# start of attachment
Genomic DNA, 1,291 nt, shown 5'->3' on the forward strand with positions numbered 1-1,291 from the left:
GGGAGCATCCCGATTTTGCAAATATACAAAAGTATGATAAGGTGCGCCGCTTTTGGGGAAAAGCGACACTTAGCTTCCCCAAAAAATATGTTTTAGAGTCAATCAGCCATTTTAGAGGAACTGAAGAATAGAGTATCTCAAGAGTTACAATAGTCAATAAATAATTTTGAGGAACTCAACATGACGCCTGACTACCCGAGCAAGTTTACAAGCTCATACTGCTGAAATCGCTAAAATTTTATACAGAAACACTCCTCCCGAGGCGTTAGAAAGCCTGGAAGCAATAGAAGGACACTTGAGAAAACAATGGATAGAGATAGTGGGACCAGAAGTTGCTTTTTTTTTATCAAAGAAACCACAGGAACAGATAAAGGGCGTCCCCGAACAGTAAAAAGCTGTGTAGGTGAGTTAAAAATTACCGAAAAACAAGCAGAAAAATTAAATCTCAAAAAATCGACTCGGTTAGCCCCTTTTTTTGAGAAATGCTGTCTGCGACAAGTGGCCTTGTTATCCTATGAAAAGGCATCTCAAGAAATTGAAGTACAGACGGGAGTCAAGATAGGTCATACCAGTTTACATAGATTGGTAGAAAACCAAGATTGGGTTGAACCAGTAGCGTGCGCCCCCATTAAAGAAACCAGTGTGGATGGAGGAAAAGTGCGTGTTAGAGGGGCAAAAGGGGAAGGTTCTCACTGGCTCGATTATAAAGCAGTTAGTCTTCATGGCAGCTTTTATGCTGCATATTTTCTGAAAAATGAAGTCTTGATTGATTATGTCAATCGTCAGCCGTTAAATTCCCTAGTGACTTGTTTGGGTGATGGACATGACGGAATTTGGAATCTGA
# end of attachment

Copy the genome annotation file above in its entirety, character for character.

Genomic DNA, 1,291 nt, shown 5'->3' on the forward strand with positions numbered 1-1,291 from the left:
GGGAGCATCCCGATTTTGCAAATATACAAAAGTATGATAAGGTGCGCCGCTTTTGGGGAAAAGCGACACTTAGCTTCCCCAAAAAATATGTTTTAGAGTCAATCAGCCATTTTAGAGGAACTGAAGAATAGAGTATCTCAAGAGTTACAATAGTCAATAAATAATTTTGAGGAACTCAACATGACGCCTGACTACCCGAGCAAGTTTACAAGCTCATACTGCTGAAATCGCTAAAATTTTATACAGAAACACTCCTCCCGAGGCGTTAGAAAGCCTGGAAGCAATAGAAGGACACTTGAGAAAACAATGGATAGAGATAGTGGGACCAGAAGTTGCTTTTTTTTTATCAAAGAAACCACAGGAACAGATAAAGGGCGTCCCCGAACAGTAAAAAGCTGTGTAGGTGAGTTAAAAATTACCGAAAAACAAGCAGAAAAATTAAATCTCAAAAAATCGACTCGGTTAGCCCCTTTTTTTGAGAAATGCTGTCTGCGACAAGTGGCCTTGTTATCCTATGAAAAGGCATCTCAAGAAATTGAAGTACAGACGGGAGTCAAGATAGGTCATACCAGTTTACATAGATTGGTAGAAAACCAAGATTGGGTTGAACCAGTAGCGTGCGCCCCCATTAAAGAAACCAGTGTGGATGGAGGAAAAGTGCGTGTTAGAGGGGCAAAAGGGGAAGGTTCTCACTGGCTCGATTATAAAGCAGTTAGTCTTCATGGCAGCTTTTATGCTGCATATTTTCTGAAAAATGAAGTCTTGATTGATTATGTCAATCGTCAGCCGTTAAATTCCCTAGTGACTTGTTTGGGTGATGGACATGACGGAATTTGGAATCTGA